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I have designed a program which, basically, cuts a geometrical shape into many small triangles (in a "left canvas"), applies some simple mathematical transformation to the bunch of triangles, and redraws them in their new configuration. See screen capture below.

screen cap 1

In order to draw these triangles, I use QPainter::drawPolygon. Each triangle on the right corresponds to a triangle on the left, so I know what color I want to use to draw it.

So far, fine. Even if I draw many more triangles than this (when I use much smaller triangles to cut the shape), this is fast enough.

I've added a feature to my program: I can draw triangles extracted from a picture instead of plain triangles: see following screen capture.

enter image description here

The problem is that the way I do this is too slow. Here's how I do it:

  1. I run through all the triangles
  2. For each triangle, I compute the coordinates of each pixel that will be displayed.
  3. For each one of these pixels, I compute the coordinates of the corresponding pixel on the picture (this is an easy mathematical operation), and I retrieve that pixel's color.
  4. I use QPainter::setPen(QColor) and QPainter::drawPoint(QPoint) to draw the pixel.

I am new to programming in Qt and I know nothing about graphics, so this is what I could come up with. The problem is that it's "unacceptably" too slow (the paintEvent of each canvas takes about 0.15s, compared to 0.01s in the case of plain triangles).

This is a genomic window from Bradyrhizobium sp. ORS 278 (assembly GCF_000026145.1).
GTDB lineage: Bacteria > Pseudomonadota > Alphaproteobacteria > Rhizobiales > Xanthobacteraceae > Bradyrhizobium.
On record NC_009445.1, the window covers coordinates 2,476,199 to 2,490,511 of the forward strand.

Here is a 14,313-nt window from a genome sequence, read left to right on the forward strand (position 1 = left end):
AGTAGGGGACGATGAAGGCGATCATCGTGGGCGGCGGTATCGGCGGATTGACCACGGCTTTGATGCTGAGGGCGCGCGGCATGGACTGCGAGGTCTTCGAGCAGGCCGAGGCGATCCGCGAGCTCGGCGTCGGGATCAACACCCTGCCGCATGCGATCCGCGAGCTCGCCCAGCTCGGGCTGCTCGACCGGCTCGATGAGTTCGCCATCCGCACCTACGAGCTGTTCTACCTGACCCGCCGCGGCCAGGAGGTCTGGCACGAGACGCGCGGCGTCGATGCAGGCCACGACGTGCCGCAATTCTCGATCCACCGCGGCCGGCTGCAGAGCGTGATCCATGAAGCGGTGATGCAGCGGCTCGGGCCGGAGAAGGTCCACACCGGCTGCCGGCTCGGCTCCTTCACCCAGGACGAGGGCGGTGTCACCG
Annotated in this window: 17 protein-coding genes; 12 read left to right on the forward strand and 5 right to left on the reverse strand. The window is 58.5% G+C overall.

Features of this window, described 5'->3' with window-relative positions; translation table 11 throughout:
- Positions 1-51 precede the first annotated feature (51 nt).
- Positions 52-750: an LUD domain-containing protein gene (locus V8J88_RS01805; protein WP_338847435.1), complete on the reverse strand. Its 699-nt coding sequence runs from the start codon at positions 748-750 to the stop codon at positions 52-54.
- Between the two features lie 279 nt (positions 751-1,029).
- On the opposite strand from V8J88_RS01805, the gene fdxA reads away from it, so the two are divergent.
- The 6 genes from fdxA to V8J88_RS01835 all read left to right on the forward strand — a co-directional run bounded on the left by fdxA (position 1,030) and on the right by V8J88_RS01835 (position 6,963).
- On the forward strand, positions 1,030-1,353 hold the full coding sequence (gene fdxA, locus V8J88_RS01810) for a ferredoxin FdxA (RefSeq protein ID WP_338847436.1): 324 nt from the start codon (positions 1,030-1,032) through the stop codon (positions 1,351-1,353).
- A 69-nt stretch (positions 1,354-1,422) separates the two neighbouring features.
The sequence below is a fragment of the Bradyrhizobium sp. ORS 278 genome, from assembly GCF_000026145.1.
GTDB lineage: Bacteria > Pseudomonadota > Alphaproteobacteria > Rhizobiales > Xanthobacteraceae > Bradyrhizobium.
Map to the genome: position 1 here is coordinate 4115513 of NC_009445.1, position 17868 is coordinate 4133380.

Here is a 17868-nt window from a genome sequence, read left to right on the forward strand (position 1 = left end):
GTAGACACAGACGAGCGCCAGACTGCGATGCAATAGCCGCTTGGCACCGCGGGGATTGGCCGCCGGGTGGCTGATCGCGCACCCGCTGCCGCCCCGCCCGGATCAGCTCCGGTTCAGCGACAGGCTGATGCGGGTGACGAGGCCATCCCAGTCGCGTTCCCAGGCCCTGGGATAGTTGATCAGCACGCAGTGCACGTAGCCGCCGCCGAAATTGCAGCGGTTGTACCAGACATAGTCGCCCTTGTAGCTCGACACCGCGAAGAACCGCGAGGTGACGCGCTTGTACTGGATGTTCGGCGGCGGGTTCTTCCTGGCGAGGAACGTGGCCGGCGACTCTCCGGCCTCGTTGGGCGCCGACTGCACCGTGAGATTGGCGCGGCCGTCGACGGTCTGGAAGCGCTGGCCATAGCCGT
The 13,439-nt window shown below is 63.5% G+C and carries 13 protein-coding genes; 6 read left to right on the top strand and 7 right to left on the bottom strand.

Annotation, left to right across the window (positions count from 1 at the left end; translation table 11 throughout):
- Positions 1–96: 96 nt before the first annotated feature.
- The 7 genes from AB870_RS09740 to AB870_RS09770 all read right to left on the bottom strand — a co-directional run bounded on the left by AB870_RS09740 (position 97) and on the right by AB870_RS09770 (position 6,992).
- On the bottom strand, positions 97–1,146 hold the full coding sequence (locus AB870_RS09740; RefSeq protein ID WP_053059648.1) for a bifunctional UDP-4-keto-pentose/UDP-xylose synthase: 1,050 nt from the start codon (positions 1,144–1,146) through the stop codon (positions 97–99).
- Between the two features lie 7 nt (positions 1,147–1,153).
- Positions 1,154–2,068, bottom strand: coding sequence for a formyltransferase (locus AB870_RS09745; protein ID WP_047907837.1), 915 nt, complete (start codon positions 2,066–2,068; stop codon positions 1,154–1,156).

I ran a profiler to try to understand what's going on, I noticed that in the canvas widget's paintEvent,

  1. 58% of the time is spent in QPainter::drawPoint
  2. 27% of the time is spent in QPainter::setPen

It seems that QPainter::drawPoint is far too complicated and slow: I just want it to print a pixel of a given color, that's it.

I may have found a solution to my problem: store a QImage (as a member variable of my canvas widget) that represents the whole thing I want my canvas to display, and define it entirely in my paintEvent pixel by pixel, and then draw it at once at the end of my paintEvent with QPainter::drawImage. I have a hint that this will be much faster. But before I rewrite my code all over again, I'd like to know whether that's really what I want to do.

I hope I didn't bore you to do death! Many thanks in advance for your insights.

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1  
you are drawing pixel by pixel?? (zomg!!) –  UmNyobe Sep 28 '12 at 13:31

5 Answers 5

up vote 4 down vote accepted

Non-OpenGl solution :

Use a RGB buffer for the destination image. Work through your 3 first steps as you did before. Once you have found the position and the pixel color, you set it on this buffer. Then you use

QImage::QImage ( uchar * data, int width, int height, Format format )

to construct the image based on the previous buffer. It is close to the solution you provided and will be much faster than what you currently have.

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Many thanks! I'll probably use this (until I learn about OpenGL someday). –  Seub Sep 28 '12 at 13:54
2  
I confirm, this is fine for what I do! (paintEvent in max 0.04s) –  Seub Sep 28 '12 at 16:47

OpenGL does image (texture) coordinate mapping really well. You probably want to use some form of OpenGL. Qt has some binding to OpenGL that can help you out.